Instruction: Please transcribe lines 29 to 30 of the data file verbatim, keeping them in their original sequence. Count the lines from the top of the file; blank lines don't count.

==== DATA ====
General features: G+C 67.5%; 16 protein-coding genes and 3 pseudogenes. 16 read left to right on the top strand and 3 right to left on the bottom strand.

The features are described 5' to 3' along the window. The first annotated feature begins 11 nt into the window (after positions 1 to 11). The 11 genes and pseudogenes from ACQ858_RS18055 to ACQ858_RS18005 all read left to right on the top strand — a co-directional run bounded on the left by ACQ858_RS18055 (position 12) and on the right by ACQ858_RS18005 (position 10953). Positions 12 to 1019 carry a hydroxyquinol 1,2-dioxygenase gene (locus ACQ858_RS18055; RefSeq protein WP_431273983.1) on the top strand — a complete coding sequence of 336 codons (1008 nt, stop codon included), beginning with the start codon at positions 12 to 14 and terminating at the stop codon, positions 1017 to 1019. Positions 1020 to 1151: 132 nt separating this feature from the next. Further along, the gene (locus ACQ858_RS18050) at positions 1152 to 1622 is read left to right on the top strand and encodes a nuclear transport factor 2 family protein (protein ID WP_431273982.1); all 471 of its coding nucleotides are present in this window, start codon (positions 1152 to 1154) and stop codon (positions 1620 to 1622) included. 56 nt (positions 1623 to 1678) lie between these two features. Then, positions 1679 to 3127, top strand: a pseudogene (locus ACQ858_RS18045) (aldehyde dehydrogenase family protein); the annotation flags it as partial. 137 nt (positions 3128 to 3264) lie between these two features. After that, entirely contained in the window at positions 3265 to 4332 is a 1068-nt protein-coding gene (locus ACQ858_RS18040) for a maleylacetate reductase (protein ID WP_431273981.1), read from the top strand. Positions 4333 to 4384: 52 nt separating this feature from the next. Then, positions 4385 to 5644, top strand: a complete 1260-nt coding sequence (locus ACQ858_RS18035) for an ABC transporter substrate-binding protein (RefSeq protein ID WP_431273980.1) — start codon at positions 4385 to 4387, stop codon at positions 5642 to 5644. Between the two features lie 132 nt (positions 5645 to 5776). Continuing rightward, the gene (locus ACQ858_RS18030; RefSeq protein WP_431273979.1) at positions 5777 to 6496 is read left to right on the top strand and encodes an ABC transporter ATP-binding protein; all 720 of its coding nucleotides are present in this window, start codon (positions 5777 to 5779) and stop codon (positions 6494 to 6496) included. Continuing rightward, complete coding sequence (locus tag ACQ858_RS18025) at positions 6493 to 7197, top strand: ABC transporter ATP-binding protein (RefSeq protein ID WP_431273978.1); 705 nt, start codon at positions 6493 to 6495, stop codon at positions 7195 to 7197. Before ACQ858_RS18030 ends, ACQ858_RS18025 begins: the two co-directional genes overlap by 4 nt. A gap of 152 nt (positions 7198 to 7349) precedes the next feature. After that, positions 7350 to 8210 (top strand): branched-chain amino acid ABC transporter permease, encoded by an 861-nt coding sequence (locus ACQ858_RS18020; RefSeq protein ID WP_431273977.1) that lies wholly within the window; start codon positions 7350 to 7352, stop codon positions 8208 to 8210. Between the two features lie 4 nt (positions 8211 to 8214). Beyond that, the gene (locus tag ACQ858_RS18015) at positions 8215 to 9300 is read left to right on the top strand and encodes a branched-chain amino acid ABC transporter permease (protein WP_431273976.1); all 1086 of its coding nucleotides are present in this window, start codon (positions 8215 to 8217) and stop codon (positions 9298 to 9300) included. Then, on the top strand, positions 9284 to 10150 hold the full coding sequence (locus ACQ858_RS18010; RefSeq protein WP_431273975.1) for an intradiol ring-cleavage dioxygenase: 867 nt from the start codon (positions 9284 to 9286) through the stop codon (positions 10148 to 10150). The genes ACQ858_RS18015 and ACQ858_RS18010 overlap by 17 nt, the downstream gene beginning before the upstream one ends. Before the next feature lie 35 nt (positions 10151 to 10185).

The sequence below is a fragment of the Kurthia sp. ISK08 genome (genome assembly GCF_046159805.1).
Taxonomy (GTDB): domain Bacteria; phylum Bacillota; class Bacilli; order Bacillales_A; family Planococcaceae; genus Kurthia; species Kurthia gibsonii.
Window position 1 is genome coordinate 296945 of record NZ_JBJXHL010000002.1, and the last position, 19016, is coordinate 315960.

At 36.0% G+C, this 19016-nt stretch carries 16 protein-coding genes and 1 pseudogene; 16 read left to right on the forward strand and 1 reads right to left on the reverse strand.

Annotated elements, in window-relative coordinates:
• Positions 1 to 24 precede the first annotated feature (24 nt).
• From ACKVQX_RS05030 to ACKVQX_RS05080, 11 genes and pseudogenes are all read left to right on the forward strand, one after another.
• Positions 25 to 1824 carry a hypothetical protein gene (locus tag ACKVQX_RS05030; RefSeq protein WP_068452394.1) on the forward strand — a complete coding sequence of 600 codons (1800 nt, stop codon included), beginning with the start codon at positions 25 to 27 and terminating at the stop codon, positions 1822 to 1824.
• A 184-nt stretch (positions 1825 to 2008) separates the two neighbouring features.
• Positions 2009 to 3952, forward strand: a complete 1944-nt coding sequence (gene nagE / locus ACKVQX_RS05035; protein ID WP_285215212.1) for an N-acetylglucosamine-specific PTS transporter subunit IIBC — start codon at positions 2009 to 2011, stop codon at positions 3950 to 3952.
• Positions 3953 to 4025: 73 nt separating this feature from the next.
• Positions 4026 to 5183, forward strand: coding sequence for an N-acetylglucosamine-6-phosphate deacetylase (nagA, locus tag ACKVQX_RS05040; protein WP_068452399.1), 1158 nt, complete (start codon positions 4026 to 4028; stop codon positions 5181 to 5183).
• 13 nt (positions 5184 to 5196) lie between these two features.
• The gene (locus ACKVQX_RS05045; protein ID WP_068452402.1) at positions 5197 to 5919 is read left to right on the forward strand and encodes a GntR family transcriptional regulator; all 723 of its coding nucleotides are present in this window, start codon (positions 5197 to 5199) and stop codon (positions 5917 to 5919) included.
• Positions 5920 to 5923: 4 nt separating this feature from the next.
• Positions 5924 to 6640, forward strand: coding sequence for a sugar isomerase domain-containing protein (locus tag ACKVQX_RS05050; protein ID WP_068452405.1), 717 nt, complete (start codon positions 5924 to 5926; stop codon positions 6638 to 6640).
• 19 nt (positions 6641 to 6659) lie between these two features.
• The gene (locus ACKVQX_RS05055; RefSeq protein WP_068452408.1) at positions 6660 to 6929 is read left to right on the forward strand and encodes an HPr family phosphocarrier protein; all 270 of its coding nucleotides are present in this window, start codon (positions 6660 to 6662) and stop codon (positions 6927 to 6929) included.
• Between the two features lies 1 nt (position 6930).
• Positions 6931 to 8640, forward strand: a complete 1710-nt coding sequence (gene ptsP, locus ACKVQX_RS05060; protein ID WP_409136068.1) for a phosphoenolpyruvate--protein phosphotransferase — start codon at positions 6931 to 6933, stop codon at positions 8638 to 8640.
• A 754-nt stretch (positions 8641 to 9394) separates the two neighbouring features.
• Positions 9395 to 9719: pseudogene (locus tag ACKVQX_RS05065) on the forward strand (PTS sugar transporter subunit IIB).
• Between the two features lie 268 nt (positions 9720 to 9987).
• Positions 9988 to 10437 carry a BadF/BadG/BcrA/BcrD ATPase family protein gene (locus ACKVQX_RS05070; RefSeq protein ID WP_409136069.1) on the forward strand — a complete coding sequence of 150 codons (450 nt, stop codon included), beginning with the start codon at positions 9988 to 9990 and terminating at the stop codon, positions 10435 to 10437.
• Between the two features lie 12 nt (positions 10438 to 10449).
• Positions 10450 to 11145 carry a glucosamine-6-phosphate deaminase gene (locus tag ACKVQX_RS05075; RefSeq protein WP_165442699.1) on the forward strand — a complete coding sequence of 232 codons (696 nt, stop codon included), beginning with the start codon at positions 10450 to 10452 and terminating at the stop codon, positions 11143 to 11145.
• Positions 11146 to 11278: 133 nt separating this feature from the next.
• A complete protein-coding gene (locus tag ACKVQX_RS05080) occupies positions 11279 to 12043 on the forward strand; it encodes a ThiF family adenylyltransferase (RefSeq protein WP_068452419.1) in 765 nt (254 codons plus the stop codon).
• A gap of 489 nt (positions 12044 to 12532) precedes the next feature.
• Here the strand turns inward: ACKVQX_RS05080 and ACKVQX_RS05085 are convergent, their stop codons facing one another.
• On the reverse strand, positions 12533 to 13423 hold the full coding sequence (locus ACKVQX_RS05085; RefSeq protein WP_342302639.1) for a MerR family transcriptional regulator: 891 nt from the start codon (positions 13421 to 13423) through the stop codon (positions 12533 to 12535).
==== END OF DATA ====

• Positions 11146 to 11278: 133 nt separating this feature from the next.
• A complete protein-coding gene (locus tag ACKVQX_RS05080) occupies positions 11279 to 12043 on the forward strand; it encodes a ThiF family adenylyltransferase (RefSeq protein WP_068452419.1) in 765 nt (254 codons plus the stop codon).